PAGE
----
Three aspects dominated the economy history of Eastern Jin: The influx of refugees and immigrants of the north that one the one side provided workforce but on the other side wanted to be fed; second, the military campaigns against the northern Non-Chinese states that were only ended by the battle of Feishui 淝水 in 383; and third, uprisings and inner war during the whole time of Eastern Jin. When the Western Jin government tumbled, northern landowners and distinguished families (shizu 士族, haoqiang 豪強) left their territory with their whole household, followers, retainers ("to be clothed and fed" yishike 衣食客), military servants (buqu 部曲), slaves (nubi 奴婢), and farmers (dianke 佃客). One eigth of the total population of the north left their homelands, constituing one sixth of the Eastern Jin population in the south. The northern immigrants and refugees were called qiaoren 僑人 and had to settle within refugee commanderies (qiaojun 僑郡) and districts (qiaoxian 僑縣) that were also administered by the northern aristocracy and officialdom. But many immigrants did not register at all but went into service with the local southern gentry as retainers and tenant farmers or sold themselves as slaves. The immigrant commanderies (often called like the homeland of the inhabitants, like Nan-Xuzhou 南徐州) were thought as a kind of temporary camp for the future return if the north had been conquered back. Therefore, the refugees were enlisted in special temporary household registers (called "white registers" baiji 白籍 because the temporary character of them allowed that the paper not being treated with the yellow preservative used for important documents like the normal registers that were therefore called "yellow registers" huangji 黃籍).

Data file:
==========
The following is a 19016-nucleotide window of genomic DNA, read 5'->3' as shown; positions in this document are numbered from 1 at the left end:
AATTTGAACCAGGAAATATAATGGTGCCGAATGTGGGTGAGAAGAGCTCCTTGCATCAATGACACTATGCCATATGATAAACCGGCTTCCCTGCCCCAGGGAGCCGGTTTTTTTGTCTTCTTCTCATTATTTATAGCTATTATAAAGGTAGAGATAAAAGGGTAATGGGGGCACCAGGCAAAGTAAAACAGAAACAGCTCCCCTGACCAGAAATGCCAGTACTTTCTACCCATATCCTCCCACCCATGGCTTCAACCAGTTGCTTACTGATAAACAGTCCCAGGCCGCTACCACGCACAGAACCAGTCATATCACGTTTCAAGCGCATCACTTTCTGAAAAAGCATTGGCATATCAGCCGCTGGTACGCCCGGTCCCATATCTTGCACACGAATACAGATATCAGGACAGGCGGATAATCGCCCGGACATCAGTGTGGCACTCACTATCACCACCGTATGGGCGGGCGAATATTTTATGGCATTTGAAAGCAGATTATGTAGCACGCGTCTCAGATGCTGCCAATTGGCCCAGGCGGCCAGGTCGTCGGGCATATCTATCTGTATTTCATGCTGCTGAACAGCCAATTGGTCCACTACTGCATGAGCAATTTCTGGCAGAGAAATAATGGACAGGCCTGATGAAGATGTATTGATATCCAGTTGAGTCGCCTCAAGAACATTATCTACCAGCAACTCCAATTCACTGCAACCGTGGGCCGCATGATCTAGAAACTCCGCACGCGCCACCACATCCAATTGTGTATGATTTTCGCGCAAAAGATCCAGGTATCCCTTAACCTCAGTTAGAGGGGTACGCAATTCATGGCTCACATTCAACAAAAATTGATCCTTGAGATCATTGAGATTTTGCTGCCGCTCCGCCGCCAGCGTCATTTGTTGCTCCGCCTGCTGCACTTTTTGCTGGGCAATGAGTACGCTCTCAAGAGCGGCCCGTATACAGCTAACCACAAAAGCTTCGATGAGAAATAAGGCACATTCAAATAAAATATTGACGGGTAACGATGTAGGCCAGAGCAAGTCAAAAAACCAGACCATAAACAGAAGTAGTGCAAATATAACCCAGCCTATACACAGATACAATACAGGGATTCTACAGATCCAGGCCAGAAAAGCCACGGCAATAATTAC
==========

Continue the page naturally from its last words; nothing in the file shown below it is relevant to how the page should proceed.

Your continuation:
To prevent the officials, gentry and aristocracy from acquiring too much land and duty-free workforce and to ensure their political loyalty, the Eastern Jin government imposed more restrictions for land and clients according to the landowner's rank. The workforce (dianji 典計) was now officially granted to the landowners by the Jin government with the granted-client system (geike zhidu 給客制度); the tenant farmers, servants and slaves should be recorded in the landowner's household (jiaji 家籍). Nonetheless, there are many cases of secretly acquired additional land and personel recorded (kuohu 括戶).
To exploit the potential labour, corvée and military force of the northern immigrants, they were soon given the status of normal population. Immigrant land and household became official (bianhu 編戶), the immigrants now being obliged to pay tax and to deliver labour and military service for the campaigns against the northern kingdoms. This process was called "cutting the land" (from the special immigrant land; tuduan 土斷). The most accurate land redistribution was undertaken in 413, and at the same time the temporary "white" household registers were given up. The difference between the northern immigrants and the older inhabitants of the south gradually disappeared. Although in total, the Eastern Jin period was a quite peaceful time (except some civil wars), the economy was only able to recover very slowly. The financial and labour burden for the population remained too heavy, especially because of a land tax that was measured at the grain production and that was levied to fill the exhausted state granaries (guancang 官倉).

Yang Lien-sheng (1946). "Notes on the Economic History of the Chin Dynasty", Harvard Journal of Asiatic Studies, 9 (2): 140, 163–170